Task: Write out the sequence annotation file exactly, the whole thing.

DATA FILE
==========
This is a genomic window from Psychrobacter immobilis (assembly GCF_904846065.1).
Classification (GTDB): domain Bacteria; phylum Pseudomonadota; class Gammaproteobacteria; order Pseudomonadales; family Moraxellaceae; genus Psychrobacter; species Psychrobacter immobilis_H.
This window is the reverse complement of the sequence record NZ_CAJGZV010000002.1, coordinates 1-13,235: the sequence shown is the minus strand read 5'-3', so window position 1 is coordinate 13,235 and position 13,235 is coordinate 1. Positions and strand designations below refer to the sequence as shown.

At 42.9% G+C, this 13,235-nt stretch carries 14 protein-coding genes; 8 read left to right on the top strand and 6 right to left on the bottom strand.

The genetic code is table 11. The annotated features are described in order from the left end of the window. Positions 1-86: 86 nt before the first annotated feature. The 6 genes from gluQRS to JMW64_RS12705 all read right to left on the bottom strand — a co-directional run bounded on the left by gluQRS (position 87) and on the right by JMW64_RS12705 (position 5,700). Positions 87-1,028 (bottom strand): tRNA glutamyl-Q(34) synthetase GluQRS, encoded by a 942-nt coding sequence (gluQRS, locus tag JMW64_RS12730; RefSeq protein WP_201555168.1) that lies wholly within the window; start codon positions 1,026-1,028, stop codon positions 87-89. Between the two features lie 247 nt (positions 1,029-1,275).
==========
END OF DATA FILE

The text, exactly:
This is a genomic window from Psychrobacter immobilis (assembly GCF_904846065.1).
Classification (GTDB): domain Bacteria; phylum Pseudomonadota; class Gammaproteobacteria; order Pseudomonadales; family Moraxellaceae; genus Psychrobacter; species Psychrobacter immobilis_H.
This window is the reverse complement of the sequence record NZ_CAJGZV010000002.1, coordinates 1-13,235: the sequence shown is the minus strand read 5'-3', so window position 1 is coordinate 13,235 and position 13,235 is coordinate 1. Positions and strand designations below refer to the sequence as shown.

At 42.9% G+C, this 13,235-nt stretch carries 14 protein-coding genes; 8 read left to right on the top strand and 6 right to left on the bottom strand.

The genetic code is table 11. The annotated features are described in order from the left end of the window. Positions 1-86: 86 nt before the first annotated feature. The 6 genes from gluQRS to JMW64_RS12705 all read right to left on the bottom strand — a co-directional run bounded on the left by gluQRS (position 87) and on the right by JMW64_RS12705 (position 5,700). Positions 87-1,028 (bottom strand): tRNA glutamyl-Q(34) synthetase GluQRS, encoded by a 942-nt coding sequence (gluQRS, locus tag JMW64_RS12730; RefSeq protein WP_201555168.1) that lies wholly within the window; start codon positions 1,026-1,028, stop codon positions 87-89. Between the two features lie 247 nt (positions 1,029-1,275).